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If any of the info on this website was useful for your projects or made your head spin with creative ideas, and you would like to share a token of your appreciation- a donation would be massively appreciated!

Your donation will go to my Robotics Fund, straight towards more sensors, actuators, books, and journeys. It takes a lot to continue building these robots, and I’m really thankful of everyone who helps encourage me along the way.


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“A wise robot once said to me through Serial.println- that robots teach us about ourselves.”

All posts in Fun

Gear Art vs RoboBrrd Banana Transporter

Check out this cool gear artwork piece that we made — or as the RoboBrrds called it, a magical banana transporter!

Watch the video for the entire story:

How this project came about was we wanted to create something for our backers on Patreon. Our first ideas were rather inanimate. We needed something that could move and look interesting. The gear art is the result of this thought.

The .stl files are available for you to download and print one yourself. You can find it on our Open Source Hardware page.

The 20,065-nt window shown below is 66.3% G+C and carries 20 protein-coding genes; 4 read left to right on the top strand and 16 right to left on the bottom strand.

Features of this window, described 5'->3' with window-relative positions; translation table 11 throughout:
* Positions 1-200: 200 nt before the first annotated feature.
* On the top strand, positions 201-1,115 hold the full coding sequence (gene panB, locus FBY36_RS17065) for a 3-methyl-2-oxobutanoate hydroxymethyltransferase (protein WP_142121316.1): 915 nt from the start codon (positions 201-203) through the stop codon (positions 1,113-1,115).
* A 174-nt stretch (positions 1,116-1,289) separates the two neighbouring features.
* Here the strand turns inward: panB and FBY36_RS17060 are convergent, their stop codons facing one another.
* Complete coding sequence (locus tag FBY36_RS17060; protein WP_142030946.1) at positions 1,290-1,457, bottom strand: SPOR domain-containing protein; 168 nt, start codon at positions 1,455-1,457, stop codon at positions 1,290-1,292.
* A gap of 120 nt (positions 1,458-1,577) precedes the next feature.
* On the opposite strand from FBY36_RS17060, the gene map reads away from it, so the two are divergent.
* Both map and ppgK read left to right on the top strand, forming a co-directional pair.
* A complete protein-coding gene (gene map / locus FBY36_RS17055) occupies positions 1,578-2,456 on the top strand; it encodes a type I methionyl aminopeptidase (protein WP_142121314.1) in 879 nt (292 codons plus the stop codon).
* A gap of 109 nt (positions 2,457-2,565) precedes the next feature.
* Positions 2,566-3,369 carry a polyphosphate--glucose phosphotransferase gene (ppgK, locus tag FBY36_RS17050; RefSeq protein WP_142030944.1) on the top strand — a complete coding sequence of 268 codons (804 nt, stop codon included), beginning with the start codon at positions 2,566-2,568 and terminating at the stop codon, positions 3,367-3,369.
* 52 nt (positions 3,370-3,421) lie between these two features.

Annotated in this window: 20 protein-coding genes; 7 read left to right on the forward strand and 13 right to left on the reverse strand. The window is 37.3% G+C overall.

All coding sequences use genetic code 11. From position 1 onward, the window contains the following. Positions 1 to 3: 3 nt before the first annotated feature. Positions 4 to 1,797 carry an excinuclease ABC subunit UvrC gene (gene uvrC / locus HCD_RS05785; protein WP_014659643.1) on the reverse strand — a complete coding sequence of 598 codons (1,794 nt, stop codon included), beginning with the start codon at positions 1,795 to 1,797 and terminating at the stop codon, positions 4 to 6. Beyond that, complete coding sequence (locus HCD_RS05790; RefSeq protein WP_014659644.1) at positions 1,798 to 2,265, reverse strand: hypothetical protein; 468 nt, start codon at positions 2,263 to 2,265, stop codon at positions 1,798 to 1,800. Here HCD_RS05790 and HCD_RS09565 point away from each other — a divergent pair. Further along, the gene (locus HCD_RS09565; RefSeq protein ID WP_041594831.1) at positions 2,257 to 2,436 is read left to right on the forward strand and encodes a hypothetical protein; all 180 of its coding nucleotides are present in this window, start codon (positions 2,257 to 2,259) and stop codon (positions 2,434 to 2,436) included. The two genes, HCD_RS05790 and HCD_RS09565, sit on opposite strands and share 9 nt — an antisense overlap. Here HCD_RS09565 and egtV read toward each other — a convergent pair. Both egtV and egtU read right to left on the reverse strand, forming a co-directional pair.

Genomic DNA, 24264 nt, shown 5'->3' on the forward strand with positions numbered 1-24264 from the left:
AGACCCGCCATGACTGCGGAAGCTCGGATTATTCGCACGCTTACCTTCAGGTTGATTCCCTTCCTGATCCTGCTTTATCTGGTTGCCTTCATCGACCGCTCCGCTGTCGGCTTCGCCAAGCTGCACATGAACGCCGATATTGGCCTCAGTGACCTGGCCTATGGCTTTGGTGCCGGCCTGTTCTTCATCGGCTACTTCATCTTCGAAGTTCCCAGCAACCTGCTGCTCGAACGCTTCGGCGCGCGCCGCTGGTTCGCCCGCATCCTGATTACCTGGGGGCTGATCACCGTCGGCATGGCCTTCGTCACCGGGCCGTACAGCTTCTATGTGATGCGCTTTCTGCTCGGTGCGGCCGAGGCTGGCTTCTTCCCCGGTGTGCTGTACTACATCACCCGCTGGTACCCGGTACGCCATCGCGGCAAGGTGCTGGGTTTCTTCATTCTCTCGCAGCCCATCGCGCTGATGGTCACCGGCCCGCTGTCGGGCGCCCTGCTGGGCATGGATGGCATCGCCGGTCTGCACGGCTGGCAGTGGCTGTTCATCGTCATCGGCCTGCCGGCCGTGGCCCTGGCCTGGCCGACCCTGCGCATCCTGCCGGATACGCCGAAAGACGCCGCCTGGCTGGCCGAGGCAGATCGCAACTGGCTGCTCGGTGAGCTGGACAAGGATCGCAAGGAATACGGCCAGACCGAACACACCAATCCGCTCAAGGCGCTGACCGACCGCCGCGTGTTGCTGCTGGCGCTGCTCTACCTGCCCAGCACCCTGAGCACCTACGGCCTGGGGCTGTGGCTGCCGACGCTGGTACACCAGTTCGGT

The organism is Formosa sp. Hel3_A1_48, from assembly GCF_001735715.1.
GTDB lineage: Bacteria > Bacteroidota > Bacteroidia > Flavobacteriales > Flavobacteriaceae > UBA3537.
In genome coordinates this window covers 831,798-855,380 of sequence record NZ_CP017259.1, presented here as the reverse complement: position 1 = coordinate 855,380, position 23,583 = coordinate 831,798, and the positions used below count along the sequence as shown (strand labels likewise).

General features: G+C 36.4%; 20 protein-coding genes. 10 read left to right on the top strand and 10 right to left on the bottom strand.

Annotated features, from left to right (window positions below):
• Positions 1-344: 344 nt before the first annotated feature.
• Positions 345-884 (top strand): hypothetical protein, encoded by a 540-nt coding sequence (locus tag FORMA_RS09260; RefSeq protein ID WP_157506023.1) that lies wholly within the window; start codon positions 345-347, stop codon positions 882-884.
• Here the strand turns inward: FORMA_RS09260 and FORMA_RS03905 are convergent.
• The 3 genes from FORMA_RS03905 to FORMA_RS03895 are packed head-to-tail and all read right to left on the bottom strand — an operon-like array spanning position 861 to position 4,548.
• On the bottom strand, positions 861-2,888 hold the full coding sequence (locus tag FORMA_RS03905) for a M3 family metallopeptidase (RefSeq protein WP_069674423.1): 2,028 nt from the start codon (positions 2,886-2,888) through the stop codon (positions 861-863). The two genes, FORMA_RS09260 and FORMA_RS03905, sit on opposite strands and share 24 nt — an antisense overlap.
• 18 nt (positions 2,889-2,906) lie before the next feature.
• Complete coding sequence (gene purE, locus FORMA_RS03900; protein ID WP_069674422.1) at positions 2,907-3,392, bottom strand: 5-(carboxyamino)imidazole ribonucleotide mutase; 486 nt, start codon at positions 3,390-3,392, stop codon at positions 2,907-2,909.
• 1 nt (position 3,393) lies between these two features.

We also captured some ‘making-of’ timelapse footage and compiled it into a video:

One of the aspects of the design that surprised us was that we couldn’t find a formula for aligning the gears via experimentation. All of them required a ‘fudge factor’ in either their positioning or diameter. We got around this by just focussing on making each gear mesh with the one previous, and then finally working on the final gear.

Here are some of our favourite photos of the project:

gear_art_2

gear_art_22

gear_art_11

We are experimenting with story-telling with our robots. We want there to be an entire world of these robots, where they are always plotting, building, and generally goofing around. Hopefully it makes the video more interesting and enjoyable overall.

One of the areas that could improve would be the speech bubbles. If they are added later in the video editing process, we could focus on animating the robots rather than moving the bubbles in and out. We have to learn different video editing software for this, it might take a bit of time.

It’s fun to get lost in Planet Zimpopodu with the robots. Let us know what you think!

If you want to see more projects like this, as well as behind-the-scenes sneak peek previews, consider backing us on Patreon.

Thanks for watching and sharing our new video. We’re already excited for the next ones! :)

:)

Progress Update: Nintendo DS + 3DP Game Controller

3dp_game_controller_pkmn_2

The goal of this hack is to make an interface to the Nintendo DS. We use Caleb Kraft‘s 3D printed game controller pieces (D-Pad, 4 Buttons) for the interface.

Been working on this for a little while now, and finally hit a milestone with it.

Here is a progress update video!

Took a while to figure out how the buttons on the DS worked. Finally figured it out, and use a level shifter to trigger the buttons from the Arduino. The Arduino is also checking the button presses from the external 3D printed controllers, then sends the corresponding press to the DS.